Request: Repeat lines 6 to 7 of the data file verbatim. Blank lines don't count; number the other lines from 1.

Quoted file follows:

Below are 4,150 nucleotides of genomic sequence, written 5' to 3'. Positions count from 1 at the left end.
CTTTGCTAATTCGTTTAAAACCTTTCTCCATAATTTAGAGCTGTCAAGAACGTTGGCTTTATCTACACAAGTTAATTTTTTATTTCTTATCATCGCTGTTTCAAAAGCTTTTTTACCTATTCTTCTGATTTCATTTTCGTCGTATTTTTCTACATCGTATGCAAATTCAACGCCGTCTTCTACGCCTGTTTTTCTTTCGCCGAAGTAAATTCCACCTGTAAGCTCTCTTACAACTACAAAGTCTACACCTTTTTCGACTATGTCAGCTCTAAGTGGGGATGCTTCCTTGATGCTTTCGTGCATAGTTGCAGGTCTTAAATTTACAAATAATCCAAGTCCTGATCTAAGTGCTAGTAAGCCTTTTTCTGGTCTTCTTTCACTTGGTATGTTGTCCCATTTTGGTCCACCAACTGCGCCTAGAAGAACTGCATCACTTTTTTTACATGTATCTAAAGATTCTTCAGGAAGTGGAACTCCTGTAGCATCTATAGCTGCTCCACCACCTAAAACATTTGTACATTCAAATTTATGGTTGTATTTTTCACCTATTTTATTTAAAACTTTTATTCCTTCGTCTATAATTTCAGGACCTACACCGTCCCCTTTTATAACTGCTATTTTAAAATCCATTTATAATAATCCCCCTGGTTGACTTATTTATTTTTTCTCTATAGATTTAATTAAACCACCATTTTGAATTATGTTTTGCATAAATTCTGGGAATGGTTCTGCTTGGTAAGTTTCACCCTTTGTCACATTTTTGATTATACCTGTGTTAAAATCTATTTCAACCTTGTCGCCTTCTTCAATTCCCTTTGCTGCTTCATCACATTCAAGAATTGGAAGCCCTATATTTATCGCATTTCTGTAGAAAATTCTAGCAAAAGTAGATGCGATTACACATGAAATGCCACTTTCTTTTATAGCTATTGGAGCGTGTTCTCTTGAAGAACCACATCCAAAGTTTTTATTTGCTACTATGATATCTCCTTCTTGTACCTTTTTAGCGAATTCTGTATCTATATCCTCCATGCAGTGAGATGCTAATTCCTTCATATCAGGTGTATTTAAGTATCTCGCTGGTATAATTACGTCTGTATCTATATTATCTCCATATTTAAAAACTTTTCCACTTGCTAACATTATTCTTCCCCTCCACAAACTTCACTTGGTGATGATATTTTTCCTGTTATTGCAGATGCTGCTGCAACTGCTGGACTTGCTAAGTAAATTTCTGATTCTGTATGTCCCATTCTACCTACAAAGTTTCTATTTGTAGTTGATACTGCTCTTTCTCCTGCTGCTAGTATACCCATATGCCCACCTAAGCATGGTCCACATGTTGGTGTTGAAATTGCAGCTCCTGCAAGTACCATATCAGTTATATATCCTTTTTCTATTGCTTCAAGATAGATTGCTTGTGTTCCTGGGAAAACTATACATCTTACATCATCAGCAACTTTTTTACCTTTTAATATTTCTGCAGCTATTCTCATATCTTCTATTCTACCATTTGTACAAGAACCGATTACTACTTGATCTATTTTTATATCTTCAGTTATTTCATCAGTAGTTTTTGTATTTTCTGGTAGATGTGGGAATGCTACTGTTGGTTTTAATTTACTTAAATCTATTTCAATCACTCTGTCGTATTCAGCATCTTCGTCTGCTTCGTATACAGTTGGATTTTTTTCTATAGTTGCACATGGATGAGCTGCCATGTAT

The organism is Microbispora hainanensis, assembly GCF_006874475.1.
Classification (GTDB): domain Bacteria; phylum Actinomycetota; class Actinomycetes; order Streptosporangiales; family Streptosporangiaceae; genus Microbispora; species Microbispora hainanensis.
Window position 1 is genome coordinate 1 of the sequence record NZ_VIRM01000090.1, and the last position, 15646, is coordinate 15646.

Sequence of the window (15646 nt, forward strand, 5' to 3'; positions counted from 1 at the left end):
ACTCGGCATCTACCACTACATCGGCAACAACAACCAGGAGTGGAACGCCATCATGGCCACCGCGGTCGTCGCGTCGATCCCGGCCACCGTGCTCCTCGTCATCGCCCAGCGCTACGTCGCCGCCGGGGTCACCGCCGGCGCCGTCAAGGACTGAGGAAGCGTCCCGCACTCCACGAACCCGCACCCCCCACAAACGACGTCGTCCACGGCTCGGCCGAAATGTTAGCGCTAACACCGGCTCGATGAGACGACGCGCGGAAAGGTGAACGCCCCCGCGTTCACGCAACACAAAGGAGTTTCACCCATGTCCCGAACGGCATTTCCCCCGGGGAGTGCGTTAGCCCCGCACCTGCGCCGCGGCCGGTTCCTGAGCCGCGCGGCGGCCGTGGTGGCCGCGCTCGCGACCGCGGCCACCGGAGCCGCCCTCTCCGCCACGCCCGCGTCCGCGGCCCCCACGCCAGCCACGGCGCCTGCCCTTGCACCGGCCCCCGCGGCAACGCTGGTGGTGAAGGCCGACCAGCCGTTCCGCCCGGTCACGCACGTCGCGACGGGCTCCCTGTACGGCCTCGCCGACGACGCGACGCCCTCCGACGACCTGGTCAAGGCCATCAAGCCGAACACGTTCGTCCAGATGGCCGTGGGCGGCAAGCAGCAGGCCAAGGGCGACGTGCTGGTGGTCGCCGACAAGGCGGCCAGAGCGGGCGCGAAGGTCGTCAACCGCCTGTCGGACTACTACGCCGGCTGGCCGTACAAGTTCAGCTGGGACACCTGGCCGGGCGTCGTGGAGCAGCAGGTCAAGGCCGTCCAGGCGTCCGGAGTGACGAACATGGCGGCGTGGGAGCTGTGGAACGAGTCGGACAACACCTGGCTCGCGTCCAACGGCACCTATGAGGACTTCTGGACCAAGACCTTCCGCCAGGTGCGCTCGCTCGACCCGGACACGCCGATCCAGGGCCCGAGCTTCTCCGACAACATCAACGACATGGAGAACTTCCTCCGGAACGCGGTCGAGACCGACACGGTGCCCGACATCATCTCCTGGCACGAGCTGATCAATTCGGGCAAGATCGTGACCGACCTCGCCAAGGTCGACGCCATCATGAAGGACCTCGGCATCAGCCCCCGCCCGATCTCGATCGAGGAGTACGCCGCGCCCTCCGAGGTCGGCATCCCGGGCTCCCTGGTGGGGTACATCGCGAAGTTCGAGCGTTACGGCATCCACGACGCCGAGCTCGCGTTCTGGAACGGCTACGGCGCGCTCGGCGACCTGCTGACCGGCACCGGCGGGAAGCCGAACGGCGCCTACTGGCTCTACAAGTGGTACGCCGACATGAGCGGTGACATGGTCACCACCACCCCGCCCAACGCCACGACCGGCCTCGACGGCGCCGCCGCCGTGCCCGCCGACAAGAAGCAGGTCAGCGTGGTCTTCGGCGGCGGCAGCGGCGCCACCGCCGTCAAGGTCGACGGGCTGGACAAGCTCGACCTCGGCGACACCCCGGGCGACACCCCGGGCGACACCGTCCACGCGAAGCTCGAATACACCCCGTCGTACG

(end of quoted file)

Sequence of the window (15646 nt, forward strand, 5' to 3'; positions counted from 1 at the left end):
ACTCGGCATCTACCACTACATCGGCAACAACAACCAGGAGTGGAACGCCATCATGGCCACCGCGGTCGTCGCGTCGATCCCGGCCACCGTGCTCCTCGTCATCGCCCAGCGCTACGTCGCCGCCGGGGTCACCGCCGGCGCCGTCAAGGACTGAGGAAGCGTCCCGCACTCCACGAACCCGCACCCCCCACAAACGACGTCGTCCACGGCTCGGCCGAAATGTTAGCGCTAACACCGGCTCGATGAGACGACGCGCGGAAAGGTGAACGCCCCCGCGTTCACGCAACACAAAGGAGTTTCACCCATGTCCCGAACGGCATTTCCCCCGGGGAGTGCGTTAGCCCCGCACCTGCGCCGCGGCCGGTTCCTGAGCCGCGCGGCGGCCGTGGTGGCCGCGCTCGCGACCGCGGCCACCGGAGCCGCCCTCTCCGCCACGCCCGCGTCCGCGGCCCCCACGCCAGCCACGGCGCCTGCCCTTGCACCGGCCCCCGCGGCAACGCTGGTGGTGAAGGCCGACCAGCCGTTCCGCCCGGTCACGCACGTCGCGACGGGCTCCCTGTACGGCCTCGCCGACGACGCGACGCCCTCCGACGACCTGGTCAAGGCCATCAAGCCGAACACGTTCGTCCAGATGGCCGTGGGCGGCAAGCAGCAGGCCAAGGGCGACGTGCTGGTGGTCGCCGACAAGGCGGCCAGAGCGGGCGCGAAGGTCGTCAACCGCCTGTCGGACTACTACGCCGGCTGGCCGTACAAGTTCAGCTGGGACACCTGGCCGGGCGTCGTGGAGCAGCAGGTCAAGGCCGTCCAGGCGTCCGGAGTGACGAACATGGCGGCGTGGGAGCTGTGGAACGAGTCGGACAACACCTGGCTCGCGTCCAACGGCACCTATGAGGACTTCTGGACCAAGACCTTCCGCCAGGTGCGCTCGCTCGACCCGGACACGCCGATCCAGGGCCCGAGCTTCTCCGACAACATCAACGACATGGAGAACTTCCTCCGGAACGCGGTCGAGACCGACACGGTGCCCGACATCATCTCCTGGCACGAGCTGATCAATTCGGGCAAGATCGTGACCGACCTCGCCAAGGTCGACGCCATCATGAAGGACCTCGGCATCAGCCCCCGCCCGATCTCGATCGAGGAGTACGCCGCGCCCTCCGAGGTCGGCATCCCGGGCTCCCTGGTGGGGTACATCGCGAAGTTCGAGCGTTACGGCATCCACGACGCCGAGCTCGCGTTCTGGAACGGCTACGGCGCGCTCGGCGACCTGCTGACCGGCACCGGCGGGAAGCCGAACGGCGCCTACTGGCTCTACAAGTGGTACGCCGACATGAGCGGTGACATGGTCACCACCACCCCGCCCAACGCCACGACCGGCCTCGACGGCGCCGCCGCCGTGCCCGCCGACAAGAAGCAGGTCAGCGTGGTCTTCGGCGGCGGCAGCGGCGCCACCGCCGTCAAGGTCGACGGGCTGGACAAGCTCGACCTCGGCGACACCCCGGGCGACACCCCGGGCGACACCGTCCACGCGAAGCTCGAATACACCCCGTCGTACG